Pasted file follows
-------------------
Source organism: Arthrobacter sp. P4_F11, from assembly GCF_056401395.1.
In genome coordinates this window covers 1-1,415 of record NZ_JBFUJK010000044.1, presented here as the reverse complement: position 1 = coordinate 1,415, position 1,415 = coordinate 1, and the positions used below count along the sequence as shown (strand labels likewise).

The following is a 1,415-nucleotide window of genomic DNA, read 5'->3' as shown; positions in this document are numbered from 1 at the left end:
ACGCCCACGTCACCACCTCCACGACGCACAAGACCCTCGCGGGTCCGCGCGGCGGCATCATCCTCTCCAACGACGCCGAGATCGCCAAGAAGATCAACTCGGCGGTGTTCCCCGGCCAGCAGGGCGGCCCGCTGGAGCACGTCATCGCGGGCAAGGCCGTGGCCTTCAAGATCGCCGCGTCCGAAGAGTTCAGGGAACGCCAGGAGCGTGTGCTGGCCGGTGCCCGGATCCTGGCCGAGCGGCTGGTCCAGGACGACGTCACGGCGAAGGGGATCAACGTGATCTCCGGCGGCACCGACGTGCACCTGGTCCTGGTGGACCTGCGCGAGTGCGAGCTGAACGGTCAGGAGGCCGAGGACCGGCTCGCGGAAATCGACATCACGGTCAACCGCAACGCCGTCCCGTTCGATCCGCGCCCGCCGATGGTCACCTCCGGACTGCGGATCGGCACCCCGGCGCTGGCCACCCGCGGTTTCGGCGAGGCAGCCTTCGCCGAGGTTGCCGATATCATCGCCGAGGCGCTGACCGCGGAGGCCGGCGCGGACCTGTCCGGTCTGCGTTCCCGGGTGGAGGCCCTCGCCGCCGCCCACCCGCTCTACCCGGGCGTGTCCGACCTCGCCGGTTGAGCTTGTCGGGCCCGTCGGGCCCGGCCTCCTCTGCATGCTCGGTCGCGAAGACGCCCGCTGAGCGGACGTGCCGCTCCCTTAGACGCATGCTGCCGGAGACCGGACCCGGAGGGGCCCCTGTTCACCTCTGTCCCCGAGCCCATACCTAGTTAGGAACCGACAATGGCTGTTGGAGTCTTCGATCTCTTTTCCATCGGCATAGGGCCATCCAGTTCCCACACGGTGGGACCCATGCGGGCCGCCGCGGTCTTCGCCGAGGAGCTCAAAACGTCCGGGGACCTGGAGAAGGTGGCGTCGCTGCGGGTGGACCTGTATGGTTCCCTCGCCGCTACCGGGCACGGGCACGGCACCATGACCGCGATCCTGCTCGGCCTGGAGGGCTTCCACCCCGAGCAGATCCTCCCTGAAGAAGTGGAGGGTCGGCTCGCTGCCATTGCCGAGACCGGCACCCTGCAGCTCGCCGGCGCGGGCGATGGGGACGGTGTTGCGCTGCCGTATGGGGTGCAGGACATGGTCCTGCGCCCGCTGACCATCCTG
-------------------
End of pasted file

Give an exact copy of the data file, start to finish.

Source organism: Arthrobacter sp. P4_F11, from assembly GCF_056401395.1.
In genome coordinates this window covers 1-1,415 of record NZ_JBFUJK010000044.1, presented here as the reverse complement: position 1 = coordinate 1,415, position 1,415 = coordinate 1, and the positions used below count along the sequence as shown (strand labels likewise).

The following is a 1,415-nucleotide window of genomic DNA, read 5'->3' as shown; positions in this document are numbered from 1 at the left end:
ACGCCCACGTCACCACCTCCACGACGCACAAGACCCTCGCGGGTCCGCGCGGCGGCATCATCCTCTCCAACGACGCCGAGATCGCCAAGAAGATCAACTCGGCGGTGTTCCCCGGCCAGCAGGGCGGCCCGCTGGAGCACGTCATCGCGGGCAAGGCCGTGGCCTTCAAGATCGCCGCGTCCGAAGAGTTCAGGGAACGCCAGGAGCGTGTGCTGGCCGGTGCCCGGATCCTGGCCGAGCGGCTGGTCCAGGACGACGTCACGGCGAAGGGGATCAACGTGATCTCCGGCGGCACCGACGTGCACCTGGTCCTGGTGGACCTGCGCGAGTGCGAGCTGAACGGTCAGGAGGCCGAGGACCGGCTCGCGGAAATCGACATCACGGTCAACCGCAACGCCGTCCCGTTCGATCCGCGCCCGCCGATGGTCACCTCCGGACTGCGGATCGGCACCCCGGCGCTGGCCACCCGCGGTTTCGGCGAGGCAGCCTTCGCCGAGGTTGCCGATATCATCGCCGAGGCGCTGACCGCGGAGGCCGGCGCGGACCTGTCCGGTCTGCGTTCCCGGGTGGAGGCCCTCGCCGCCGCCCACCCGCTCTACCCGGGCGTGTCCGACCTCGCCGGTTGAGCTTGTCGGGCCCGTCGGGCCCGGCCTCCTCTGCATGCTCGGTCGCGAAGACGCCCGCTGAGCGGACGTGCCGCTCCCTTAGACGCATGCTGCCGGAGACCGGACCCGGAGGGGCCCCTGTTCACCTCTGTCCCCGAGCCCATACCTAGTTAGGAACCGACAATGGCTGTTGGAGTCTTCGATCTCTTTTCCATCGGCATAGGGCCATCCAGTTCCCACACGGTGGGACCCATGCGGGCCGCCGCGGTCTTCGCCGAGGAGCTCAAAACGTCCGGGGACCTGGAGAAGGTGGCGTCGCTGCGGGTGGACCTGTATGGTTCCCTCGCCGCTACCGGGCACGGGCACGGCACCATGACCGCGATCCTGCTCGGCCTGGAGGGCTTCCACCCCGAGCAGATCCTCCCTGAAGAAGTGGAGGGTCGGCTCGCTGCCATTGCCGAGACCGGCACCCTGCAGCTCGCCGGCGCGGGCGATGGGGACGGTGTTGCGCTGCCGTATGGGGTGCAGGACATGGTCCTGCGCCCGCTGACCATCCTG